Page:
Several studies suggest that South Korea could repulse an attack by North Korea without U.S. support. This should come as no surprise, since the South has been outspending the North in the military sphere by a factor of two since 1990. The North Korean military has been adversely affected by food shortages, energy shortages, and spare part shortages, and North Korea’s military has not kept pace with the latest technological developments. Les Aspin, former U.S. secretary of defense, has estimated that South Korea’s military strength represented 60% of the coalition forces arrayed against Iraq in the first Gulf War while North Korea’s represented 60% of the total Iraqi offensive force at that time. And we all know the results of that unequal fight, even though Iraq, unlike North Korea, was a relatively prosperous oil-rich country. No one should underestimate North Korea’s ability to destroy Seoul with an artillery barrage or the North Korean military’s ability to fight against an invader. However, North Korea’s capacity for launching a conventional attack with troops and tanks is no longer the threat it was 50 or even 20 years ago, and it is this conventional type of attack that U.S. forces are prepared to counteract.

But if U.S. forces stationed in Korea have largely lost their specific deterrent function, they still serve other roles. The South Korean government values the U.S. military presence as a concrete sign of alliance health and U.S. commitment to its defense, even if that defense would be largely undertaken by forces based outside the peninsula. And North Korean leaders, it has been reported, are not opposed to a U.S. military presence even after unification–perhaps in a peacekeeping capacity–as an insurance policy against revived Japanese militarism. Moreover, there is the question of the impact that future U.S. troop reductions could have on investor confidence in South Korea.

These are not easy issues. The Bush administration has taken a positive step by breaking the taboo on troop reductions. It would now be appropriate for the next administration to consider further reductions within a regional security framework.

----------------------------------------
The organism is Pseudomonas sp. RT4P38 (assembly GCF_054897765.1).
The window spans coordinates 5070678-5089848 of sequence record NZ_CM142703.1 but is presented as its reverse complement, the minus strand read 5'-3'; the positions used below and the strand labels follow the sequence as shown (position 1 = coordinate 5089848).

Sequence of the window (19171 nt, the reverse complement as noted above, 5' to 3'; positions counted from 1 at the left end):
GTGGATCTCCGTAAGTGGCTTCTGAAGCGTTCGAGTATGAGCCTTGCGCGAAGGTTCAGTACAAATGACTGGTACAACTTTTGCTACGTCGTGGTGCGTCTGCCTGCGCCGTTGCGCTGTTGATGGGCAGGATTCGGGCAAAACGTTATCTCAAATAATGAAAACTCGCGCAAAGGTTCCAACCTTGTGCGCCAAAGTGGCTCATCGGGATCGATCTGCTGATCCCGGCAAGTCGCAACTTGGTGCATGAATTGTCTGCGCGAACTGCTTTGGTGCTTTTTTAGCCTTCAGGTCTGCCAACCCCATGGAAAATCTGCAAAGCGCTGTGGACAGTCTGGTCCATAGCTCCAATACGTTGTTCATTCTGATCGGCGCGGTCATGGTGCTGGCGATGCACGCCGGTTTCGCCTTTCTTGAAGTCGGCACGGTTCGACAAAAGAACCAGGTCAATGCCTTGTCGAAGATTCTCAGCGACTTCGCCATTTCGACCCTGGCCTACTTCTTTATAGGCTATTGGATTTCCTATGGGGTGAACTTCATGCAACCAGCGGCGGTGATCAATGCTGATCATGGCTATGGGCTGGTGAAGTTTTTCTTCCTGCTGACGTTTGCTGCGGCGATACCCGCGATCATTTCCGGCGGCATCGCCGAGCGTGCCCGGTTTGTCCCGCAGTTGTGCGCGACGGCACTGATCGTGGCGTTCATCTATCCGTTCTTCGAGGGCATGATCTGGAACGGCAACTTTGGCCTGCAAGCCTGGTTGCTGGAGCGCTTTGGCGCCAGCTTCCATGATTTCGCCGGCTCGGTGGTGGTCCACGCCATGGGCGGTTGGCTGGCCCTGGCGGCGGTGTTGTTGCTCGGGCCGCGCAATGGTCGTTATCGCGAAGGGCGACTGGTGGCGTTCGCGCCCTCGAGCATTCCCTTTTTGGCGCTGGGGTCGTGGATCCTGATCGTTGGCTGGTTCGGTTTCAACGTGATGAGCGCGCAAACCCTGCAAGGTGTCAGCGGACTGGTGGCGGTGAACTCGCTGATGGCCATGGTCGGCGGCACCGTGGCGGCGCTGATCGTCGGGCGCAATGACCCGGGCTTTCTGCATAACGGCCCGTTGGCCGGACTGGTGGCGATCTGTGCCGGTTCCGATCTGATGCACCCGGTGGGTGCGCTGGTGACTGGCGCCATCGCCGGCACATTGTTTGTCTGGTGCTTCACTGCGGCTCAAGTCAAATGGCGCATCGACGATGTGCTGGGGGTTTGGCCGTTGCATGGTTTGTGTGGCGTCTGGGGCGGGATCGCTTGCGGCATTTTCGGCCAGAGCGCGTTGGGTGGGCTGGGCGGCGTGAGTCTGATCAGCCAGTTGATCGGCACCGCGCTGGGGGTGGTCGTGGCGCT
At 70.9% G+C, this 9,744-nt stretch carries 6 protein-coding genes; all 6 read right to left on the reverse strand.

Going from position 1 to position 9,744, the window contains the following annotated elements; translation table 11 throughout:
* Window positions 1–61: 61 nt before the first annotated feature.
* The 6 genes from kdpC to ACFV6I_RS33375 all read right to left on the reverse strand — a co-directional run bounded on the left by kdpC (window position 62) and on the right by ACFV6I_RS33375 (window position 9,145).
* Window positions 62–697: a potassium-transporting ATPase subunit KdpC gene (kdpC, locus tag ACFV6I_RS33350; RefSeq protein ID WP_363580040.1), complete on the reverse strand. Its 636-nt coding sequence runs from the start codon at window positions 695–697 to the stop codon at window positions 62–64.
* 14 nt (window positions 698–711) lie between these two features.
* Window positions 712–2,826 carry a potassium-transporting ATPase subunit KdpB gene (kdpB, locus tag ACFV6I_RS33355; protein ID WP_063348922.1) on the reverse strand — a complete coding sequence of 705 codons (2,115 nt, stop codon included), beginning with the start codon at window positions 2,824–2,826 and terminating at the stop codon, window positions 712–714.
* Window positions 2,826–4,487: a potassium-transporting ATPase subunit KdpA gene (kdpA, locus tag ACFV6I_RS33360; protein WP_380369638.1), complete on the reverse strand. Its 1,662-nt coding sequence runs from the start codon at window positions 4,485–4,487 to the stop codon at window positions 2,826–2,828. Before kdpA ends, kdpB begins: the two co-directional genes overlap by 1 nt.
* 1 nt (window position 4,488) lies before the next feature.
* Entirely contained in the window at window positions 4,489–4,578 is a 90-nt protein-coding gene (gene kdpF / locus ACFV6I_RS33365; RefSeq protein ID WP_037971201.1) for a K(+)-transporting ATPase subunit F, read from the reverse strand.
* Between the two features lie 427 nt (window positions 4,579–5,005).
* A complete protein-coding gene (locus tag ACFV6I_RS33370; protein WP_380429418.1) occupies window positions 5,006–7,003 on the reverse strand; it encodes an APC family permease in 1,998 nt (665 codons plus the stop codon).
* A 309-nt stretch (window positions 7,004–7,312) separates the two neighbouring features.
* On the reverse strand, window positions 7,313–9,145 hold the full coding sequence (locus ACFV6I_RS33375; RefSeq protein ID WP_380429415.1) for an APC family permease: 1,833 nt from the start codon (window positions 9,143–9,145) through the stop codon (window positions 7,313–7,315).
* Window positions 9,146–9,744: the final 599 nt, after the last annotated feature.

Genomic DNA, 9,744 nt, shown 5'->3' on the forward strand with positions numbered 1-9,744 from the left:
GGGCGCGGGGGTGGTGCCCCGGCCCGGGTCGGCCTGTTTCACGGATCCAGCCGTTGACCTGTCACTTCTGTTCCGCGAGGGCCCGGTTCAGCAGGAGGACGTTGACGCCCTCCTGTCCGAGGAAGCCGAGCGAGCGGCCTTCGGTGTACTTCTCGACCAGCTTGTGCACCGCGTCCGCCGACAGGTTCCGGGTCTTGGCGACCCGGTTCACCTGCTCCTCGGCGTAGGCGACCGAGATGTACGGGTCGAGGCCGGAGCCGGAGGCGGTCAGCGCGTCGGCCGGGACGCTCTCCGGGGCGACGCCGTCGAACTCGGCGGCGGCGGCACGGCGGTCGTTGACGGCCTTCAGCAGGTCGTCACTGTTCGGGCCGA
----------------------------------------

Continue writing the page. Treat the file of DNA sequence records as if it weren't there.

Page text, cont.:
By endorsing economic engagement with North Korea, negotiating a reasonable compromise on the nuclear issue, articulating a mediating role in the China-Japan-South Korea security triangle, and fully reconsidering the function of U.S. troops in South Korea, the next U.S. administration, Democrat or Republican, can turn the frustrations and failures of the last four years into a new, positively reinforcing spiral of mutual security. But at the heart of any new policy must be a transformed security relationship between the United States and South Korea in which the United States listens to and respects South Korean perspectives.

There is a temptation among U.S. hard-liners to see every knot as a Gordian one, soluble only by the sword. U.S.-Korean ties have indeed become tangled, presenting both a challenge and an opportunity. It is up to the next administration to begin the patient process of untangling, rather than severing, the current U.S.-South Korean knot.

John Feffer–www.johnfeffer.com–is currently a Pantech Fellow in Korean Studies at Stanford University and a regular contributor to Foreign Policy In Focus (www.fpif.org). He is the author, most recently, of North Korea, South Korea: U.S. Policy at a Time of Crisis.